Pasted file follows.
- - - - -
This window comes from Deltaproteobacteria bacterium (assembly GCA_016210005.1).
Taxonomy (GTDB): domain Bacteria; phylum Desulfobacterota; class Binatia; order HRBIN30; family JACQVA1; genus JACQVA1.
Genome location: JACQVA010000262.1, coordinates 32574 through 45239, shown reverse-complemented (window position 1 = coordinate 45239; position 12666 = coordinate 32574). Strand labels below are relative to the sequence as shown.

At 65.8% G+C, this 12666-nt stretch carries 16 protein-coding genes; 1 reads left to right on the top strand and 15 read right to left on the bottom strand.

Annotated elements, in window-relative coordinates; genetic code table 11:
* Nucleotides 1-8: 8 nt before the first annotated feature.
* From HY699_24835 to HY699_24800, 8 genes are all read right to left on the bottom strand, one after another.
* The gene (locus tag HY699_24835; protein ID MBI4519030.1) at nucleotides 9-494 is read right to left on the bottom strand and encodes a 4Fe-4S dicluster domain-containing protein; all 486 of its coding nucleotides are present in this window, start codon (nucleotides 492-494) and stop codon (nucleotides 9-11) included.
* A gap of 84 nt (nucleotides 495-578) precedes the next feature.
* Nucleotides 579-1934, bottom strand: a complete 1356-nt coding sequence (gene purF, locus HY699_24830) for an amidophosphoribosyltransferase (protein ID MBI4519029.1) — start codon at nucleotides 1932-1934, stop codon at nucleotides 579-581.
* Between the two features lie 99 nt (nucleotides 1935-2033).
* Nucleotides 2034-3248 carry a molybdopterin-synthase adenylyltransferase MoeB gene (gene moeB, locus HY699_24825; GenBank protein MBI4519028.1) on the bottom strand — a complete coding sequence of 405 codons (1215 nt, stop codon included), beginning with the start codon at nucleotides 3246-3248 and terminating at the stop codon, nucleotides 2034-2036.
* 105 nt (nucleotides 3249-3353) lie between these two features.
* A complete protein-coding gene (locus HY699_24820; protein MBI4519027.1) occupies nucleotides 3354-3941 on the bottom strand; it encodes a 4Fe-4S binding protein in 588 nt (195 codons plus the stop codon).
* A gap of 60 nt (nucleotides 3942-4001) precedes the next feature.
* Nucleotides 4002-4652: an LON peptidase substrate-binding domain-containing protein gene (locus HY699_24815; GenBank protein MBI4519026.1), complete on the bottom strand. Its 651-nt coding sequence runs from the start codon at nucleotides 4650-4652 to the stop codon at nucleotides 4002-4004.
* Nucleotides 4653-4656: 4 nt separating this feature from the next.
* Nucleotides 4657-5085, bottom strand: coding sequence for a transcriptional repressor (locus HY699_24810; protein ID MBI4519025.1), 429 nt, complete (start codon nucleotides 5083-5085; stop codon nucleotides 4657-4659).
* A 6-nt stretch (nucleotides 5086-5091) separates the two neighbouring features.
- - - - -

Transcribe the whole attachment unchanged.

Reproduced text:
This window comes from Deltaproteobacteria bacterium (assembly GCA_016210005.1).
Taxonomy (GTDB): domain Bacteria; phylum Desulfobacterota; class Binatia; order HRBIN30; family JACQVA1; genus JACQVA1.
Genome location: JACQVA010000262.1, coordinates 32574 through 45239, shown reverse-complemented (window position 1 = coordinate 45239; position 12666 = coordinate 32574). Strand labels below are relative to the sequence as shown.

At 65.8% G+C, this 12666-nt stretch carries 16 protein-coding genes; 1 reads left to right on the top strand and 15 read right to left on the bottom strand.

Annotated elements, in window-relative coordinates; genetic code table 11:
* Nucleotides 1-8: 8 nt before the first annotated feature.
* From HY699_24835 to HY699_24800, 8 genes are all read right to left on the bottom strand, one after another.
* The gene (locus tag HY699_24835; protein ID MBI4519030.1) at nucleotides 9-494 is read right to left on the bottom strand and encodes a 4Fe-4S dicluster domain-containing protein; all 486 of its coding nucleotides are present in this window, start codon (nucleotides 492-494) and stop codon (nucleotides 9-11) included.
* A gap of 84 nt (nucleotides 495-578) precedes the next feature.
* Nucleotides 579-1934, bottom strand: a complete 1356-nt coding sequence (gene purF, locus HY699_24830) for an amidophosphoribosyltransferase (protein ID MBI4519029.1) — start codon at nucleotides 1932-1934, stop codon at nucleotides 579-581.
* Between the two features lie 99 nt (nucleotides 1935-2033).
* Nucleotides 2034-3248 carry a molybdopterin-synthase adenylyltransferase MoeB gene (gene moeB, locus HY699_24825; GenBank protein MBI4519028.1) on the bottom strand — a complete coding sequence of 405 codons (1215 nt, stop codon included), beginning with the start codon at nucleotides 3246-3248 and terminating at the stop codon, nucleotides 2034-2036.
* 105 nt (nucleotides 3249-3353) lie between these two features.
* A complete protein-coding gene (locus HY699_24820; protein MBI4519027.1) occupies nucleotides 3354-3941 on the bottom strand; it encodes a 4Fe-4S binding protein in 588 nt (195 codons plus the stop codon).
* A gap of 60 nt (nucleotides 3942-4001) precedes the next feature.
* Nucleotides 4002-4652: an LON peptidase substrate-binding domain-containing protein gene (locus HY699_24815; GenBank protein MBI4519026.1), complete on the bottom strand. Its 651-nt coding sequence runs from the start codon at nucleotides 4650-4652 to the stop codon at nucleotides 4002-4004.
* Nucleotides 4653-4656: 4 nt separating this feature from the next.
* Nucleotides 4657-5085, bottom strand: coding sequence for a transcriptional repressor (locus HY699_24810; protein ID MBI4519025.1), 429 nt, complete (start codon nucleotides 5083-5085; stop codon nucleotides 4657-4659).
* A 6-nt stretch (nucleotides 5086-5091) separates the two neighbouring features.